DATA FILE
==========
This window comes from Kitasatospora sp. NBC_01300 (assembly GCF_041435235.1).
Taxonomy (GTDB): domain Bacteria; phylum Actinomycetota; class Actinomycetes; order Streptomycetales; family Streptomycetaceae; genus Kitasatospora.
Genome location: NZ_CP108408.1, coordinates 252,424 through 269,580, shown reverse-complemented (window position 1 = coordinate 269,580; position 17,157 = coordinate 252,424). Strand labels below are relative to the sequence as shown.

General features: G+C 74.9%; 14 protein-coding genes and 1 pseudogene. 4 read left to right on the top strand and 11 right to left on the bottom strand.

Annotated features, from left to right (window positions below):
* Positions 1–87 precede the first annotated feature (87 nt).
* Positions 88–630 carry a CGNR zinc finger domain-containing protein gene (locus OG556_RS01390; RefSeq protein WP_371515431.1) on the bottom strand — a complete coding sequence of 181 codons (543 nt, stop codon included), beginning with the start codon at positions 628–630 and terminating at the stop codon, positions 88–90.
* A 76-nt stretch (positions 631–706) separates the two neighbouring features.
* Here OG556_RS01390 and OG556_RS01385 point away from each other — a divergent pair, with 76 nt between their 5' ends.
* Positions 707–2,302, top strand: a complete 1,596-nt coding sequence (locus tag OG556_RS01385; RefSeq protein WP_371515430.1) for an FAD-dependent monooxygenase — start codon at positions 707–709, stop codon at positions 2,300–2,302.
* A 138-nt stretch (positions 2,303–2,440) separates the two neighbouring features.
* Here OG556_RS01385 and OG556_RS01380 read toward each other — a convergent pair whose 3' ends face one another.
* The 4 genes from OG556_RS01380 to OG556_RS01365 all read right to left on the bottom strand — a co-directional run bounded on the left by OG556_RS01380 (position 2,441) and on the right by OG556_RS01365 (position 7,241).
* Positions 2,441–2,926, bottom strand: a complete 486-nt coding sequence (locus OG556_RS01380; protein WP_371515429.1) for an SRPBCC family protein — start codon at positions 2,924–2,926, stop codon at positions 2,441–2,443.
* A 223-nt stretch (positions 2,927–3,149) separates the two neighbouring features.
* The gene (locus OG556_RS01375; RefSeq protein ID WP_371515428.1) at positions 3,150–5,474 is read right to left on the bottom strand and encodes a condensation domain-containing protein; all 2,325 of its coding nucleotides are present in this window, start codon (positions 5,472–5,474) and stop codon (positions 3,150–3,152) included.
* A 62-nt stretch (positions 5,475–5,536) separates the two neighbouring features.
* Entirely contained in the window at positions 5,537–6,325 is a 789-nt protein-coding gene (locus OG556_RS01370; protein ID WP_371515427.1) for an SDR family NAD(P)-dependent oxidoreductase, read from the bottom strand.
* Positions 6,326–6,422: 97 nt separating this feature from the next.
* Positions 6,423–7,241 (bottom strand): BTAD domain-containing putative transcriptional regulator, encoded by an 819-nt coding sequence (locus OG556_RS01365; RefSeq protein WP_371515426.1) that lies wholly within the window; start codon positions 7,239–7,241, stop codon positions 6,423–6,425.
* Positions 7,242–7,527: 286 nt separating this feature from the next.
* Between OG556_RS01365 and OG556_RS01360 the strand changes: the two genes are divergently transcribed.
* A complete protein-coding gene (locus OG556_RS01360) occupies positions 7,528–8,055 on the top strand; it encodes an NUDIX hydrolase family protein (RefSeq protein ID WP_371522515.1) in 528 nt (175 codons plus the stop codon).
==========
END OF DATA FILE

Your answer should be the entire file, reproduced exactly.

This window comes from Kitasatospora sp. NBC_01300 (assembly GCF_041435235.1).
Taxonomy (GTDB): domain Bacteria; phylum Actinomycetota; class Actinomycetes; order Streptomycetales; family Streptomycetaceae; genus Kitasatospora.
Genome location: NZ_CP108408.1, coordinates 252,424 through 269,580, shown reverse-complemented (window position 1 = coordinate 269,580; position 17,157 = coordinate 252,424). Strand labels below are relative to the sequence as shown.

General features: G+C 74.9%; 14 protein-coding genes and 1 pseudogene. 4 read left to right on the top strand and 11 right to left on the bottom strand.

Annotated features, from left to right (window positions below):
* Positions 1–87 precede the first annotated feature (87 nt).
* Positions 88–630 carry a CGNR zinc finger domain-containing protein gene (locus OG556_RS01390; RefSeq protein WP_371515431.1) on the bottom strand — a complete coding sequence of 181 codons (543 nt, stop codon included), beginning with the start codon at positions 628–630 and terminating at the stop codon, positions 88–90.
* A 76-nt stretch (positions 631–706) separates the two neighbouring features.
* Here OG556_RS01390 and OG556_RS01385 point away from each other — a divergent pair, with 76 nt between their 5' ends.
* Positions 707–2,302, top strand: a complete 1,596-nt coding sequence (locus tag OG556_RS01385; RefSeq protein WP_371515430.1) for an FAD-dependent monooxygenase — start codon at positions 707–709, stop codon at positions 2,300–2,302.
* A 138-nt stretch (positions 2,303–2,440) separates the two neighbouring features.
* Here OG556_RS01385 and OG556_RS01380 read toward each other — a convergent pair whose 3' ends face one another.
* The 4 genes from OG556_RS01380 to OG556_RS01365 all read right to left on the bottom strand — a co-directional run bounded on the left by OG556_RS01380 (position 2,441) and on the right by OG556_RS01365 (position 7,241).
* Positions 2,441–2,926, bottom strand: a complete 486-nt coding sequence (locus OG556_RS01380; protein WP_371515429.1) for an SRPBCC family protein — start codon at positions 2,924–2,926, stop codon at positions 2,441–2,443.
* A 223-nt stretch (positions 2,927–3,149) separates the two neighbouring features.
* The gene (locus OG556_RS01375; RefSeq protein ID WP_371515428.1) at positions 3,150–5,474 is read right to left on the bottom strand and encodes a condensation domain-containing protein; all 2,325 of its coding nucleotides are present in this window, start codon (positions 5,472–5,474) and stop codon (positions 3,150–3,152) included.
* A 62-nt stretch (positions 5,475–5,536) separates the two neighbouring features.
* Entirely contained in the window at positions 5,537–6,325 is a 789-nt protein-coding gene (locus OG556_RS01370; protein ID WP_371515427.1) for an SDR family NAD(P)-dependent oxidoreductase, read from the bottom strand.
* Positions 6,326–6,422: 97 nt separating this feature from the next.
* Positions 6,423–7,241 (bottom strand): BTAD domain-containing putative transcriptional regulator, encoded by an 819-nt coding sequence (locus OG556_RS01365; RefSeq protein WP_371515426.1) that lies wholly within the window; start codon positions 7,239–7,241, stop codon positions 6,423–6,425.
* Positions 7,242–7,527: 286 nt separating this feature from the next.
* Between OG556_RS01365 and OG556_RS01360 the strand changes: the two genes are divergently transcribed.
* A complete protein-coding gene (locus OG556_RS01360) occupies positions 7,528–8,055 on the top strand; it encodes an NUDIX hydrolase family protein (RefSeq protein ID WP_371522515.1) in 528 nt (175 codons plus the stop codon).